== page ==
The violence of stories can fall away as you leave them, like rain washed to the road verge by the tyres of a car, leaving sacred country underwater. The riverbank here is a long way from the compressed-air screams of underground machines of decades past. A long way from rock drills on a steel bench repaired by a man whose dreaming was his vegie patch and glass house, and a wooden dinghy part-built in the shed of a rented mining company house; a man suffering sciatica from standing on concrete to work, carrying ulcers from binge drinking as a kid in timber mills where he had lost two fingers and half a thumb to the saw blade—and in another form of silence, not even yet half-knowing what it meant to have blood that bound him to those first people.
Let the world pass in the sounds of the river. In air that smells of sassafras, take off your clothes and hang them over branches to stay dry. Walk into the cold water, holding a tree branch for balance as you find your feet on shifting stones. Walk until waist deep, and then drop—to be submerged—and quickly rise to gasp for breath from the shock of ice. This river is cold in all seasons, colder after the lakes upriver. You will feel an ache like a dull burn, something more than displacement as you let yourself go, to swim where the river is suddenly deep. For a moment you may no longer feel that wrench that you never understood, because it was so hard at the time of leaving to reconcile so many contradictory feelings. You may glimpse in this the unintended cruelty of being a child from another father, of not understanding the world, or your place in it, and to have turned your back in confusion. Your toes underwater will scrape at the edge of an object, a log or boulder, as they lift away, and as your head goes under.
And all is still underwater. All that is unclear is suspended in dark current. It half floats with the corpse of myth, merging with a corpse of memory you should never have seen. Stay on course; keep to the river and deep water. Let reason sleep. Let other people’s monsters be their own. Let that tangled fishing line of boyhood stay snarled. Leave the wallaby still living, to bound crashing into bush, because you had no heart to pull the trigger of a rifle when he said you should.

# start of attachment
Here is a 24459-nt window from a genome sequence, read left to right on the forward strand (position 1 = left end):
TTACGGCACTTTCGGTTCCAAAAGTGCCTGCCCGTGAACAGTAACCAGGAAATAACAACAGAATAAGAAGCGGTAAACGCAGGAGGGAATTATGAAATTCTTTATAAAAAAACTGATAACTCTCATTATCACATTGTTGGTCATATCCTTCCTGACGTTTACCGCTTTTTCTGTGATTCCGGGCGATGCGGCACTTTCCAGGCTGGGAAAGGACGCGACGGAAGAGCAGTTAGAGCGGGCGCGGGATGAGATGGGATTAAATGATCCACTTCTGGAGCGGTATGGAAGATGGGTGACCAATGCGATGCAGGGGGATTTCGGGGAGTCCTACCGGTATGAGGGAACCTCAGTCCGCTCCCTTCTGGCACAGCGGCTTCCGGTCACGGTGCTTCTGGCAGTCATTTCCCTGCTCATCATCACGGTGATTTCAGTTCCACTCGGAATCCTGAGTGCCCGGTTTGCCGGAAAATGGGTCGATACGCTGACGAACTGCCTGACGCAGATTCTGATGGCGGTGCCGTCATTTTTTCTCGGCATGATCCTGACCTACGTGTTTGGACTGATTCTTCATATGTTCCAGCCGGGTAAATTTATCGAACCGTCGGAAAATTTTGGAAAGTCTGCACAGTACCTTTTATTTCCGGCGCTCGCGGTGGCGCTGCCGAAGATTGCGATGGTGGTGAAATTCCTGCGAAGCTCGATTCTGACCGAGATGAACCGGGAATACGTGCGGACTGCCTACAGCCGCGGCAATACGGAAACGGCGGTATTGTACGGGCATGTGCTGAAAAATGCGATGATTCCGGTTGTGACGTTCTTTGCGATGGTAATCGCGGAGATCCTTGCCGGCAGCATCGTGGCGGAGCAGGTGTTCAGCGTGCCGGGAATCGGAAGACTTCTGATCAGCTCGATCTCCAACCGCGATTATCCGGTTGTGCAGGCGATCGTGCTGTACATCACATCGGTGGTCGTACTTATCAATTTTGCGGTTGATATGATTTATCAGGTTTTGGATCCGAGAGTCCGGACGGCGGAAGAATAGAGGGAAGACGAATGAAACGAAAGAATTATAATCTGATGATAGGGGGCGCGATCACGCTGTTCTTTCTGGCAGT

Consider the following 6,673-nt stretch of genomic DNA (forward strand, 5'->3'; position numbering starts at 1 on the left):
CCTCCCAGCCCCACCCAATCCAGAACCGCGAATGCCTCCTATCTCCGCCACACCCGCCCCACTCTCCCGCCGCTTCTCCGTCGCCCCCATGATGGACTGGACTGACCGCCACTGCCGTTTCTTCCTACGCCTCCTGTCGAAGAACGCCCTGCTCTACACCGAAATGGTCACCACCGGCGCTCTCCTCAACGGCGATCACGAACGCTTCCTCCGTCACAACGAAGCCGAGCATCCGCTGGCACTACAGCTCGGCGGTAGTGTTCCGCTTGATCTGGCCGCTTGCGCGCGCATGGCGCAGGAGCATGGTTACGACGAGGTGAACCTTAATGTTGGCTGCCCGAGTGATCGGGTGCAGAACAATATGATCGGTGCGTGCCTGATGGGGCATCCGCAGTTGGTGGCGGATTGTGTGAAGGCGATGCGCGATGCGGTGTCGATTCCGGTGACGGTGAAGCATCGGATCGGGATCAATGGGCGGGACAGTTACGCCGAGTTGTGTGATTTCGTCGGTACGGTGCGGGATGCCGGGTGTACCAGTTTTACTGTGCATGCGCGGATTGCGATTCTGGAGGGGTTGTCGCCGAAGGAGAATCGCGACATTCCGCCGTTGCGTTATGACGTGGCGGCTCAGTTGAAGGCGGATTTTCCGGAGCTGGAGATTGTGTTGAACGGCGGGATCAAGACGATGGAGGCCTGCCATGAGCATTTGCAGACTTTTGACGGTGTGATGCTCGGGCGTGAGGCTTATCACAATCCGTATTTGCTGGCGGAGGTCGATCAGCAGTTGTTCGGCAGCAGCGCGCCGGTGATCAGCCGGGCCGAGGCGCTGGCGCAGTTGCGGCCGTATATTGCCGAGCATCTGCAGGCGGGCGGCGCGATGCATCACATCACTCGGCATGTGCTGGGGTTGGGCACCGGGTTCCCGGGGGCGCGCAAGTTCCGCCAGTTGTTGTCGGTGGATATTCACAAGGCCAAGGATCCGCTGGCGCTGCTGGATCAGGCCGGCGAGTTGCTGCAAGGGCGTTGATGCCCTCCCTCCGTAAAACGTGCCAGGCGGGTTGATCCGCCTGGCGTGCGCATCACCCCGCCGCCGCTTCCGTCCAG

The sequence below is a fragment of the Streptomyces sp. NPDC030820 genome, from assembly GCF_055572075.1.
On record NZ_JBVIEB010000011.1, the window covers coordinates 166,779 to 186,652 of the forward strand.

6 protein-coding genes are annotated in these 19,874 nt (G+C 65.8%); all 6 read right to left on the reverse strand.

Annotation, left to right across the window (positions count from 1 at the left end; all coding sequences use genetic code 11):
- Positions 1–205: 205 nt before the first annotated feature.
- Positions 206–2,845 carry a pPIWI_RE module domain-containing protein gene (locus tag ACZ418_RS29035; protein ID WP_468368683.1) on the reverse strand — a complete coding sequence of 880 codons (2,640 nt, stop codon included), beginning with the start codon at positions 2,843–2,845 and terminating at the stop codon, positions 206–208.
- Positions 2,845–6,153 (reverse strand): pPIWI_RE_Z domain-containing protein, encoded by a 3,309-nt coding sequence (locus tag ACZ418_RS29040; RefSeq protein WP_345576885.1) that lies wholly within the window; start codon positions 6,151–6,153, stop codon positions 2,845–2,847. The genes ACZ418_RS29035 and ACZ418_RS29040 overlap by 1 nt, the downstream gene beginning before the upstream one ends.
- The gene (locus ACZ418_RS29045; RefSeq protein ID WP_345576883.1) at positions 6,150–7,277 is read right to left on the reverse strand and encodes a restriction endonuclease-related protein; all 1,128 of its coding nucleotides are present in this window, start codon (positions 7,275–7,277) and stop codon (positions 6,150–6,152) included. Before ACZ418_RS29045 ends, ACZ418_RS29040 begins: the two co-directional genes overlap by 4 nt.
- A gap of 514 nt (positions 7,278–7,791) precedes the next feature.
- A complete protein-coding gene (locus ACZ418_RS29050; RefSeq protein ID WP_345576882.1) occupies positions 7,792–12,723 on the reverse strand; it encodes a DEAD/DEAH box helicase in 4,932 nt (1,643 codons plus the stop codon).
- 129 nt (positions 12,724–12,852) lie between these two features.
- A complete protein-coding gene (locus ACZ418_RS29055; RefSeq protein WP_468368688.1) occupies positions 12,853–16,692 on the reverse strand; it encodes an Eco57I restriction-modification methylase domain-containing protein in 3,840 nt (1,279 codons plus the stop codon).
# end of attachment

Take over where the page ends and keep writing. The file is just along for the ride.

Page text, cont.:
You wake from this in a shack with an unlined tin roof, where surf on the ocean beach across from the Pieman river mouth is like the echo inside a seashell of other distant times. You wake where mist at night has left the setting moon inside a dewdrop, clear on the frosted glass of a small jerry-built stained glass window above your head, and even in that, as in you, is the river. You have slept on a bunk with your back against a soft log of hessian, with blankets placed over you that smell of human grease and snake and the earth itself. You have in this a sense now of a self you could never quite grasp, a self as a son who never quite fitted, who was always cared for nonetheless, when the essence of your becoming, if there ever could be such a thing, was defined, you now realise, by an absence unnamed, always just out of camera. You are as indistinct now as that eight-year-old schoolboy in a class of waving children in a grainy film on YouTube from 1971 promoting the town of Rosebery to potential new workers with families; the boy whom you lost even before you left home after fighting with him, and a year or so before you left the town; a boy the age now of your son, your second child.
The man who placed a blanket over you may have done just that on one of those camping trips to fish and hunt, when you knew no other father, nor yet an absence, before your shied away from those trips in a slow diminishment and made him sad. And he was dead even before the Pieman River was dammed: dead from having begun a working life so young, this man you could never become and must always awkwardly fail and reject, but must keep in your heart, and he is up already, by the river and has a fire smoking with only the thin light of a vast sky to see by.